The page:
Tail-f’s ConfD product had been a first step toward automating network configuration, and it was followed up with the Network Control System (NCS), an orchestration system for networks composed of multiple vendors’ equipment.
The products promised a way to harmonize a multivendor network — and they’re now in Cisco‘s hands.
But Cisco claims it wants to make good on the dreams carriers had for Tail-f. So, the vendor is announcing today that it’s giving away a basic version of ConfD.
That version, available now under a perpetual license, uses only the Netconf protocol to configure network equipment. Cisco will continue selling the complete ConfD variety that supports other interfaces including SNMP, JSON, and the Cisco command-line interface (CLI).
ConfD had attracted big customers such as AT&T (which selected Tail-f for its Domain 2.0 program, before the Cisco acquisition) and Deutsche Telekom, neither of which was particularly happy to see Tail-f lose its independence.
“The immediate question we got from the equipment providers after June was, ‘We understand the rationale for Cisco to get NCS, but what are they going to do with ConfD?'” says Fredrik Lundberg, who was Tail-f’s CEO and still leads the team, now within Cisco’s cloud and virtualization group. “I know they were upset, some of them.”
Customers have calmed down since then, as Lundberg’s team has convinced them that the spirit of Tail-f isn’t dead yet. Cisco is even keeping the Tail-f branding, in fact. NCS has been renamed “Cisco Network Service Orchestration enabled by Tail-f.” (The renaming happened because Cisco already had a product called “NCS.” For simplicity’s sake, this article will continue referring to the Tail-f product as NCS.)
From a business standpoint, giving away Basic ConfD was not so tough a decision. ConfD is an aging product. While customers are creating open source enhancements for it, ConfD itself (which is not open source) is not likely to get any major revisions. Even before being acquired, Tail-f’s attention had turned to NCS.
Giving away the Netconf version of ConfD has a subtle side effect. Tail-f had hoped to nudge the market toward some standards for network configuration — namely, using a YANG data model to describe a configuration, then using the Netconf protocol to deliver instructions to the network equipment. ConfD is the agent that translates between the two.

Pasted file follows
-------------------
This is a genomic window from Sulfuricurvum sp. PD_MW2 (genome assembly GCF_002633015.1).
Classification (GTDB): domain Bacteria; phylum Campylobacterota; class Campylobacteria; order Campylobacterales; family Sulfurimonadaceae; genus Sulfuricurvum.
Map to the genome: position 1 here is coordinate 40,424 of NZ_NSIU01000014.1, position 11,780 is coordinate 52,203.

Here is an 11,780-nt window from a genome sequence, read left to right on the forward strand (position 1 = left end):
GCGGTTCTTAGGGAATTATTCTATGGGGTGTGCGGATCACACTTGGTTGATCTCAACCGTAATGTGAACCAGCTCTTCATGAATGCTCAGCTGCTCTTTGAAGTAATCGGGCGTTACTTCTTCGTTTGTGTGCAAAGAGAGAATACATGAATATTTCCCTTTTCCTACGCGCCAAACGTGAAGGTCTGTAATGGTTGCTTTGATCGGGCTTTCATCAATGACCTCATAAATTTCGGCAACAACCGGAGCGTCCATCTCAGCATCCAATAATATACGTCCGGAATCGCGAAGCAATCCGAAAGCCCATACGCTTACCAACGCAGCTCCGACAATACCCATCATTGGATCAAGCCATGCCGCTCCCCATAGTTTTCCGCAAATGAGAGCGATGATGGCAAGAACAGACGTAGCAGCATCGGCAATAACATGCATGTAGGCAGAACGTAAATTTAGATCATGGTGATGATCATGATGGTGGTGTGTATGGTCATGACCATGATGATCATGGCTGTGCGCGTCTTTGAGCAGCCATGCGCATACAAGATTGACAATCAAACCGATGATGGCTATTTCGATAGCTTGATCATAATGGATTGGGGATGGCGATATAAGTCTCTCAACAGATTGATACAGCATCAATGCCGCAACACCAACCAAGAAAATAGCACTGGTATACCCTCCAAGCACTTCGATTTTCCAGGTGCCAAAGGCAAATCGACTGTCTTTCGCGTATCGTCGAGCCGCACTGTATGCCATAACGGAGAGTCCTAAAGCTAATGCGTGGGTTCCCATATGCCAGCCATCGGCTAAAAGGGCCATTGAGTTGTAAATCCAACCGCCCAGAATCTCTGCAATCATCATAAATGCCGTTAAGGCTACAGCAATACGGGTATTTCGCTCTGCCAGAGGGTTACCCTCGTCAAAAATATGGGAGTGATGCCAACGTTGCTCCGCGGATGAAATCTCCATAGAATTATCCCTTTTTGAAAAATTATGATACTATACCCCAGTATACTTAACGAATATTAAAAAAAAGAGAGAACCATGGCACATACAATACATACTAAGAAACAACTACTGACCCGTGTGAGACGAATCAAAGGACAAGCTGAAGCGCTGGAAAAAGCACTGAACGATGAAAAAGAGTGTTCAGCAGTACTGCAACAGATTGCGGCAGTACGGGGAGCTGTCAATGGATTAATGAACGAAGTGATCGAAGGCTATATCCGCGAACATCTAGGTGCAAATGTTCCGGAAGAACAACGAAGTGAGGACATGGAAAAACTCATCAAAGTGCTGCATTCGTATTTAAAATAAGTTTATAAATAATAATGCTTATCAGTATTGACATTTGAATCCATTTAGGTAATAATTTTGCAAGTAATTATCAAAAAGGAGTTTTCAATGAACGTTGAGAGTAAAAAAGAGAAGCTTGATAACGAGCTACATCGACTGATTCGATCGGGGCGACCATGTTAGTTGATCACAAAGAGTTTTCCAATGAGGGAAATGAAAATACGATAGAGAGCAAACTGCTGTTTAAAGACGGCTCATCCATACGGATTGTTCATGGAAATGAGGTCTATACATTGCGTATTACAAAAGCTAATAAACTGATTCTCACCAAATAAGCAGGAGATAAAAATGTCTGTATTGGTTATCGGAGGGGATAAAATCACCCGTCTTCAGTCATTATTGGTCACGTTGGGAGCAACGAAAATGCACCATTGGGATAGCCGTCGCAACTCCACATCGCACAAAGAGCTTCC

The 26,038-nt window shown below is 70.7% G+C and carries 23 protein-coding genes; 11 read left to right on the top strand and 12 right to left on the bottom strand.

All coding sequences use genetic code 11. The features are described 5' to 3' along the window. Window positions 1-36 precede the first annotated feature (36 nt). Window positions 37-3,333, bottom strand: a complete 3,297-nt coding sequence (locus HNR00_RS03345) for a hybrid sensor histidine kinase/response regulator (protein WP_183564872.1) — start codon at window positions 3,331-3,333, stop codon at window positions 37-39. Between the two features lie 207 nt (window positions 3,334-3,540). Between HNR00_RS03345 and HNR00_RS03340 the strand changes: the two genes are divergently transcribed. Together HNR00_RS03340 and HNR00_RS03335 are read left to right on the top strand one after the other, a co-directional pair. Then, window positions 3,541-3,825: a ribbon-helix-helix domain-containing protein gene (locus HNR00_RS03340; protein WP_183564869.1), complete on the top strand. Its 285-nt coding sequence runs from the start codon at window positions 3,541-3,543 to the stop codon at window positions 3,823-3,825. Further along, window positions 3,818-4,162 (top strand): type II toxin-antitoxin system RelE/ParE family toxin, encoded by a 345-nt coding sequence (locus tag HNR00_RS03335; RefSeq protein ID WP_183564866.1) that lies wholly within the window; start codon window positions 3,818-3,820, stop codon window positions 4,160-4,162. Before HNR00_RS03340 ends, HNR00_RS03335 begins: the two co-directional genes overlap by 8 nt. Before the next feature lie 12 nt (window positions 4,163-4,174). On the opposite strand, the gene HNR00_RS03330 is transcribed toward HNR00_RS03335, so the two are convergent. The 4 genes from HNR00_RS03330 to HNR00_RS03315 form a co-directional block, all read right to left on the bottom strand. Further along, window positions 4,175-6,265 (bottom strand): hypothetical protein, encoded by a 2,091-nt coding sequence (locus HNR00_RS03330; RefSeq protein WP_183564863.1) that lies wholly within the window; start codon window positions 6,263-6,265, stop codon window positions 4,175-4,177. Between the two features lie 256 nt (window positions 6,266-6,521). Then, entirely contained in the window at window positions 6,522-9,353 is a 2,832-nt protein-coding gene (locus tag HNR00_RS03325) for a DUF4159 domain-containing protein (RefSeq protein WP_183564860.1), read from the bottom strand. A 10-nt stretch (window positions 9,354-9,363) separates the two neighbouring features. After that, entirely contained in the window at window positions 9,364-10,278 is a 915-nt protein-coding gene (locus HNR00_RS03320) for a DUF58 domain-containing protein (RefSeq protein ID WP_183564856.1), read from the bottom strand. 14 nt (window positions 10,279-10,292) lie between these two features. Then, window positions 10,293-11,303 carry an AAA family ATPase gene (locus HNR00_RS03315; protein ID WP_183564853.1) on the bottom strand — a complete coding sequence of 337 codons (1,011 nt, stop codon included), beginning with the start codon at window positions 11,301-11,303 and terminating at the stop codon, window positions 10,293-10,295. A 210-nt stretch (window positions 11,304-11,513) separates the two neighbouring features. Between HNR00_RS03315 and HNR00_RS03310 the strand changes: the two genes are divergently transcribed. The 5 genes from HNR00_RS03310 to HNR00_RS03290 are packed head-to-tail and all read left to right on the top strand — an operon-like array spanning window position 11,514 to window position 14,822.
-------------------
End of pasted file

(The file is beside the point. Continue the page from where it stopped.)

Cisco seems willing to buy into that plan. In other words, the giveaway of Basic ConfD is a vote of confidence in the spread of Netconf. (An ironic note: Netconf’s early champion in the IETF was Cisco rival Juniper Networks.)
And that means Cisco can continue with what had been Tail-f’s plan: Use ConfD to get the market accustomed to YANG and Netconf, then let NCS capitalize on a wave of products that can speak Netconf.
“What they want to do and what we want to do is move up the stack to orchestration, reaping the benefits of virtualization with automation and self-healing networks,” Lundberg says.
Tail-f and the Legacy Network
For service providers, SDN and NFV projects so far have tended to be isolated; they’re often greenfield offshoots of a network, where they won’t affect core operations. NCS would be a way to tie those offshoots back to the older, traditional network, Lundberg says. Network configuration could then be automated so that services could cross the two — a service chain in NFV could weave between older, physical equipment and newfangled virtual machines, for instance.
NCS will continue to work across vendors, but it’s also part of Cisco’s evolved services platform (ESP). That means Cisco will offer some variations such as pre-integrated versions targeted at particular vertical markets, says Renee Robinson Stromberg, Tail-f’s past and current head of marketing.
Cisco pledges to support ConfD and NCS as tools that work with multiple vendors’ equipment. But it seems likely that the company will have its own preferred spin on the products.
“Cisco’s going to have a public posture and a private posture,” says Akshay Sharma, an analyst with Gartner. The latter meaning, of course, that Cisco will probably work to sell customers an all-Cisco, end-to-end package — combining Tail-f with other Cisco pieces such as the Intercloud service and the Cariden WAN orchestration.
Customers might have preferred to see Tail-f remain independent, but Sharma notes that Tail-f wasn’t likely big enough for an IPO. The company’s future path was more likely an acquisition all along, and Cisco is at least pledging to incubate the company and keep supporting it, he says.